Italy Says Goodbye to Nuclear Energy
ROME, Italy, June 15, 2011 (ENS) – Italy will not return to nuclear power any time soon, as Italian voters Monday rejected a referendum proposal by the government of Silvio Berlusconi to restart the country’s moribund nuclear energy program.
The year after the 1986 Chernobyl nuclear disaster, Italy decided to decommission its four nuclear power plants, and the last one was shuttered in 1990.
Italy’s Caorso Nuclear Power Plant operated from 1978 until 1990, when it was closed following a referendum in November 1987. It was the last nuclear power plant to go online in Italy. (Photo by Simone Ramella)
Berlusconi reversed this decision in 2008. Former Industry Minister Claudio Scajola had proposed building as many as 10 new nuclear reactors.
But in view of Japan’s nuclear disaster triggered by the March earthquake and tsunami, Berlusconi announced a one-year moratorium on plans for new reactors. But with the referendum he expressed his intention to rekindle Italy’s nuclear energy program.
The Berlusconi government had planned to get 25 percent of Italy’s energy mix from nuclear power by 2020. Italian voters have now blocked that plan.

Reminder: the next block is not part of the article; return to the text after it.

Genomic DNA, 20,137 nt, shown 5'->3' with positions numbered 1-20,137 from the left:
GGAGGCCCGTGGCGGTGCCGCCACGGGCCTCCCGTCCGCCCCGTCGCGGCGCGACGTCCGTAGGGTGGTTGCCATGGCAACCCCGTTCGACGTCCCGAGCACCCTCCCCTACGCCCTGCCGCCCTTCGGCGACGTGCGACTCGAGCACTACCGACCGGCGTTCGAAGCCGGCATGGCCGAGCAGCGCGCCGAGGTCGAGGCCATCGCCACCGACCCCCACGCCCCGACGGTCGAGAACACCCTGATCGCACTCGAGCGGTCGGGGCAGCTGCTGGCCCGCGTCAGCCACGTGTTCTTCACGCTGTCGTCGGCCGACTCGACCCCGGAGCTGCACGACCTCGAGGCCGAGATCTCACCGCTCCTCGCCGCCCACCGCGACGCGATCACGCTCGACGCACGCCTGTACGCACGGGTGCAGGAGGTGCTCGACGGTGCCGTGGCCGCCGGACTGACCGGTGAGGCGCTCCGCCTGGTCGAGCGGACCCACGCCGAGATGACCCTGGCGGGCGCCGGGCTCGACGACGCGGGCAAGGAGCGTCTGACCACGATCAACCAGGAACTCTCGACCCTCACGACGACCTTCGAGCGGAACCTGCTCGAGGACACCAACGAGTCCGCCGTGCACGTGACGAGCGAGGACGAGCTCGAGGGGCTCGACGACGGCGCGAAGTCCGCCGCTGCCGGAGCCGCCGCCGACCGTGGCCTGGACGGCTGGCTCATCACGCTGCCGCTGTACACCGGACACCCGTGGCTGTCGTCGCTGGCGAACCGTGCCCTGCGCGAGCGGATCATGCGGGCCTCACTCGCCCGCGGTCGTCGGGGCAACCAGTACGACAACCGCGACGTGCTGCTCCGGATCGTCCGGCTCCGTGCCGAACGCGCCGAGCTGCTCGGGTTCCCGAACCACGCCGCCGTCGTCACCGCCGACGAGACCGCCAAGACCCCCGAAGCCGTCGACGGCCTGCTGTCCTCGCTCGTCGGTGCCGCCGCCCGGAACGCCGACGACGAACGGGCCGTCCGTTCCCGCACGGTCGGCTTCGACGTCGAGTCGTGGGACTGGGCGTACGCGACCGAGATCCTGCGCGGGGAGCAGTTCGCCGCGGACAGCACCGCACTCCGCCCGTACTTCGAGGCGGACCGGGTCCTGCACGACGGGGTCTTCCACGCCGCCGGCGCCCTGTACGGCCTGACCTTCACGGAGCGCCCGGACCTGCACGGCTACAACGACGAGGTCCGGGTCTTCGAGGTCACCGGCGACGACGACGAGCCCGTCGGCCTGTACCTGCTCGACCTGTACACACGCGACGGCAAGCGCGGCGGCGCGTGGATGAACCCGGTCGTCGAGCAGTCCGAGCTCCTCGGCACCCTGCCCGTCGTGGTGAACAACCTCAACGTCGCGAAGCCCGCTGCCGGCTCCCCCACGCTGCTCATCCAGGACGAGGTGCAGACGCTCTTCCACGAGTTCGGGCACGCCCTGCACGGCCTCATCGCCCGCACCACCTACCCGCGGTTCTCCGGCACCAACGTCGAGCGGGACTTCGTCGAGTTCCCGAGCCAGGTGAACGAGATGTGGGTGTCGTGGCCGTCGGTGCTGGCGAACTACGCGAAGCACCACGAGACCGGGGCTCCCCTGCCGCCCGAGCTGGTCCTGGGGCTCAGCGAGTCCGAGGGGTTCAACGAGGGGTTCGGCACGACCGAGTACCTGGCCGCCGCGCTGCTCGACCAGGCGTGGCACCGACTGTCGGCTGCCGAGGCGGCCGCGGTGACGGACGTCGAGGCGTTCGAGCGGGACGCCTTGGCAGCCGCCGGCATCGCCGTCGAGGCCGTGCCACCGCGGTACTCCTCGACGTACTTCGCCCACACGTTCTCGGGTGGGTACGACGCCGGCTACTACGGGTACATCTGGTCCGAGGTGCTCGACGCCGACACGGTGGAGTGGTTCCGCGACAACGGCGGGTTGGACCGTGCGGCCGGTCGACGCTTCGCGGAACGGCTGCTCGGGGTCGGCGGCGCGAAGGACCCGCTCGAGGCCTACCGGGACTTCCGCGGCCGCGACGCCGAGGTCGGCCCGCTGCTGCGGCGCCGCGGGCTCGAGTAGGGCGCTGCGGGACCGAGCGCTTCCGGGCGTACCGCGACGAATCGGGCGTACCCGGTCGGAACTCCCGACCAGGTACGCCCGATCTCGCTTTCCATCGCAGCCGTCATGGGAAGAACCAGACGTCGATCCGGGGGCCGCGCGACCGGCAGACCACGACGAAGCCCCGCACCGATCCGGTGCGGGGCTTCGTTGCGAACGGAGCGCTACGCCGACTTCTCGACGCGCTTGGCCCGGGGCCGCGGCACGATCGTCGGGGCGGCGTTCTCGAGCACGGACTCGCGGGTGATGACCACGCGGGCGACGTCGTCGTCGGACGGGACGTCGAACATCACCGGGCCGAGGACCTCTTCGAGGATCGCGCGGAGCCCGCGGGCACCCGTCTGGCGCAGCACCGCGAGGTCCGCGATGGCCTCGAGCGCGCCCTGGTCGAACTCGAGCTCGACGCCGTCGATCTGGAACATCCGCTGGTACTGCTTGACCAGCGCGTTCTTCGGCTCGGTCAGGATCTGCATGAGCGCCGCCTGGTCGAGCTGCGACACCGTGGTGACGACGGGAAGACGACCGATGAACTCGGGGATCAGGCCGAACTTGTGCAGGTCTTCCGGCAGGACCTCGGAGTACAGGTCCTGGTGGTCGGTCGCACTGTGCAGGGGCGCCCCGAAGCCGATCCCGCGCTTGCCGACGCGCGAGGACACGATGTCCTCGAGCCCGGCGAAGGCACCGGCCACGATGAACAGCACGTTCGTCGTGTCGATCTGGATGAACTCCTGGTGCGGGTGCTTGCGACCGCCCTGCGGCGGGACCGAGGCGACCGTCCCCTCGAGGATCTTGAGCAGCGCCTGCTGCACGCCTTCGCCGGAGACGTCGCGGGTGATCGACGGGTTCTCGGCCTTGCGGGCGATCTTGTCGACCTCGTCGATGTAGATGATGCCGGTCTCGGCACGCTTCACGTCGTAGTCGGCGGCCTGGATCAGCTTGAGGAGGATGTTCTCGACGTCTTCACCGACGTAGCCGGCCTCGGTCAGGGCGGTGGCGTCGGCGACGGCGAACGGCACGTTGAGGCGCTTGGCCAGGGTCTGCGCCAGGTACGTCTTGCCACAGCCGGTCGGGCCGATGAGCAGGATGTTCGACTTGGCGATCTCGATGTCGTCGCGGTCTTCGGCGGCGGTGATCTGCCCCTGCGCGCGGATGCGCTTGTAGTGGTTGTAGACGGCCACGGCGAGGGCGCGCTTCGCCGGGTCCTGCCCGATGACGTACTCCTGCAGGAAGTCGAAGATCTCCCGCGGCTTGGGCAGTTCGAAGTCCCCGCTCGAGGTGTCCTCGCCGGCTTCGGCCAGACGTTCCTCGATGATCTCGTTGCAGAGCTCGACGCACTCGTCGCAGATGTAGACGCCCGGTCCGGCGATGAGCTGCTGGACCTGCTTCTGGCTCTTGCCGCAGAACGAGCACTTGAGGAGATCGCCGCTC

Italy, heavily dependent on imports for its energy needs, now receives about 10 percent of its energy by importing power generated by nuclear power plants in France.
Prime Minister Silvio Berlusconi (Photo by Robert Langenbacher)
Some 55 percent of registered voters went to the polls to decide on four ballot measures – two on the privatization of water, one proposing a return to nuclear energy and a fourth allowing the premier to miss hearings in his trial on charges he had sex with an underage prostitute. He denies the charges.
“The high turnout demonstrates the will of Italians to participate in the decisions of our future and that cannot be ignored,” Berlusconi said in a statement.
“We must probably say goodbye to the possibility of nuclear power stations and we must strongly commit ourselves to renewable energy,” Berlusconi said.
Japan’s ongoing struggle to curb releases of radioactive materials from the Fukushima Daiichi nuclear plant the country’s Pacific coast has convinced Germany as well as Italy to forsake nuclear power development.
German Chancellor Angela Merkel announced May 30 that her government has decided to close all 17 nuclear power plants in the country by 2022.
In the wake of Japan’s Fukushima nuclear disaster, and amidst widespread public protests against nuclear energy, Merkel said Germany plans to replace atomic power generation with renewable sources of energy.